Kirwan said Wednesday that he’s still trying to set up a meeting with Bohanan to talk about the bill and funding for regional centers.
Kirwan appeared Wednesday before a House subcommittee to talk about the proposed fiscal 2013 USM central office budget. Bohanan chairs the subcommittee, but did not attend the hearing.
Bohanan has said he thinks the funding structure for regional higher education systems is unfair because the two USM centers, including USMH, get much more money than the six centers outside the system.
One of the non-USM centers is in Bohanan’s subdistrict.
Advocates for the current funding system have pushed back, arguing that USM centers can’t be fairly compared to the others.
In 2008, through the budget process, Bohanan tried a similar funding overhaul that could have resulted in USMH losing about two-thirds of its $2.1 million budget.
But each year that Bohanan or state Department of Legislative Services analysts have pressed for changes that would hurt USMH’s budget, most or all of the money has been restored by the end of the session.
In a bill he filed this month, Bohanan has proposed a formula for all eight regional higher education centers.
It starts with a base allocation of $200,000 for each center, with money added based on full-time-equivalent student enrollment, lease funding and unspecified special funding.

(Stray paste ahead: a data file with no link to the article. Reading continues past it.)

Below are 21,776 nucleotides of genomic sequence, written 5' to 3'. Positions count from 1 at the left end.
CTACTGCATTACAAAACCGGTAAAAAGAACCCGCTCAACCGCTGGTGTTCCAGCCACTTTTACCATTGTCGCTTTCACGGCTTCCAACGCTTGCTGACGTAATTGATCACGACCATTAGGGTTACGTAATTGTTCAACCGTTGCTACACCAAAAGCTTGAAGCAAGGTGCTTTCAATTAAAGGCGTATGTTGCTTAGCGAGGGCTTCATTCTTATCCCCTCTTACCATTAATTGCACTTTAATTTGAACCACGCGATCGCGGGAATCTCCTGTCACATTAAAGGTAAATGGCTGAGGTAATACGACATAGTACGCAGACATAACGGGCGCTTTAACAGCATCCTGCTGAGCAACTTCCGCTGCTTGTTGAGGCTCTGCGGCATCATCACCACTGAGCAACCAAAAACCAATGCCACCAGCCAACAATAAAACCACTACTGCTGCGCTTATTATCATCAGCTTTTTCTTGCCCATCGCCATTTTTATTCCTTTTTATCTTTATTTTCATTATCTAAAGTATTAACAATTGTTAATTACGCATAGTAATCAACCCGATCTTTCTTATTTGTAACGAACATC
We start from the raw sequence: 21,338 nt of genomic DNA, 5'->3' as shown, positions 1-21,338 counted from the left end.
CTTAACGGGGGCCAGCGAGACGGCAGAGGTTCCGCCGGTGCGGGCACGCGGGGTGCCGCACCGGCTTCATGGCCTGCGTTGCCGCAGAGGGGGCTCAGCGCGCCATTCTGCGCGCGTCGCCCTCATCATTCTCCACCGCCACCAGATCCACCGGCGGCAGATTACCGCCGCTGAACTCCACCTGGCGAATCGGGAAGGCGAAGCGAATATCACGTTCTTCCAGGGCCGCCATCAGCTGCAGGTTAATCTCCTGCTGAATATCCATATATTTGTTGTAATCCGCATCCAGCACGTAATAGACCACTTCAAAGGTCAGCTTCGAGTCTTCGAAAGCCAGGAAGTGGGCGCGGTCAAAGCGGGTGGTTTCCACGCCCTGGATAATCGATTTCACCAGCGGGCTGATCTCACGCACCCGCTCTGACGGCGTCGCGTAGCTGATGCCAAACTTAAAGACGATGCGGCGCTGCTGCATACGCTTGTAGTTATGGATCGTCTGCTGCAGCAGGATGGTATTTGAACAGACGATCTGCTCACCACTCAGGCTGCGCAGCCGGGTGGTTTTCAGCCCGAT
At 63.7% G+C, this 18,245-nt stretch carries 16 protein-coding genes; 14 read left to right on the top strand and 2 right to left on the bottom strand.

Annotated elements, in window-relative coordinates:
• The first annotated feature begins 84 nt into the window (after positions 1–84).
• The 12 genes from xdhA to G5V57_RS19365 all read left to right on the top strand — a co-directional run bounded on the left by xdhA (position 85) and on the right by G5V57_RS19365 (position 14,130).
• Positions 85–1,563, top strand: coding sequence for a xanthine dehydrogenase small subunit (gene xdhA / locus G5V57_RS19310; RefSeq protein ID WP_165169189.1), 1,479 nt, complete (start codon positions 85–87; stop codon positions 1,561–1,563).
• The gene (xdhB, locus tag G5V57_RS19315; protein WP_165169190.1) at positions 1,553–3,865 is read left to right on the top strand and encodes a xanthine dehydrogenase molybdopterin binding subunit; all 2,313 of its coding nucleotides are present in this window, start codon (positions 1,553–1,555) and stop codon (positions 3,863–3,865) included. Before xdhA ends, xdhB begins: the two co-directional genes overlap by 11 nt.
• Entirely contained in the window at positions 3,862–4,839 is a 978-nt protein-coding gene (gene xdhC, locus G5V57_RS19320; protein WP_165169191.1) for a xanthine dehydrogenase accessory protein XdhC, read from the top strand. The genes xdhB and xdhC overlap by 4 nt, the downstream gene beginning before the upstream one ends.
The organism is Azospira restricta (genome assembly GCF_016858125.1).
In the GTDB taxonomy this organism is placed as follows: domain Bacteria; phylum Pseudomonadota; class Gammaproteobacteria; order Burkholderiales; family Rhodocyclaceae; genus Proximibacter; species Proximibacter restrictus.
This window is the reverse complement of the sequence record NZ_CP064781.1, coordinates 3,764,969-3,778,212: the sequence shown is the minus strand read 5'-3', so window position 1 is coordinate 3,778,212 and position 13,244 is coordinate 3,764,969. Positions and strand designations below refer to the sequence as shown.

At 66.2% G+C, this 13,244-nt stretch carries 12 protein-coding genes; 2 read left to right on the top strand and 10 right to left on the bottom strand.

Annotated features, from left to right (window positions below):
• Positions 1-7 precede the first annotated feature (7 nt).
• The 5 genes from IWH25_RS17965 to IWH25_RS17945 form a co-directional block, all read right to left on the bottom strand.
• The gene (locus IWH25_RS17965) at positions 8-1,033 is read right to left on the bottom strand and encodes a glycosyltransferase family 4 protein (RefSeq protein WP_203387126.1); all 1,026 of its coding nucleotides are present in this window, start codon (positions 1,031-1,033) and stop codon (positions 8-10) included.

USMH would receive $904,691 in fiscal 2013, down from the $1,891,592 in Gov. Martin O’Malley’s proposed fiscal 2013 budget, according to a Feb. 20 report prepared by USM Budget Analyst Julie Ritz.
However, Bohanan’s bill calls for the new funding formula to begin in fiscal 2014.
Ritz did not return a call for comment on Wednesday.
Kirwan and Vice Chancellor Patrick J. “P.J.” Hogan, who also attended Wednesday’s subcommittee hearing, did not know the formula would start in fiscal 2014 instead of fiscal 2013, until a reporter pointed it out.
Hogan didn’t know why the USM report shows the potential cut starting in fiscal 2013, but said he would check with the analyst.
The USM analysis shows USMH losing about half of its projected funding each year through fiscal 2017, if the Bohanan bill becomes law.
While the report projects Shady Grove’s full-time-student enrollment rising about 17 percent from fiscal 2013 to fiscal 2017, USMH’s budget numbers were based on its full-time-equivalent enrollment staying at 300.
USMH’s full-time-equivalent student enrollment has increased more than 50 percent since shortly after it opened in 2005, the analysis said.
The potential 52 percent cut in USMH’s budget could force the center to close and would remove a key stimulant for downtown Hagerstown’s economy, the analysis said.
“While it is difficult to provide hard data, there is NO DOUBT that the attacks on the USMH budget for five of its seven years of operation have hindered its growth both in program expansion and student enrollment. The viability of the budget is one of the factors that institutions ask about when they consider bringing a program to USMH and the number-one question students ask at college and transfer fairs,” the report said.
Del. Andrew A. Serafini, the chairman of the Washington County delegation, circulated a copy of the USM analysis on Wednesday to other delegation members, the Washington County Board of Commissioners and members of a county lobbying coalition.
Donoghue, who represents Hagerstown, said Wednesday that the situation is still “fluid” and he is working on a solution.
“It’s all falling on me,” he said.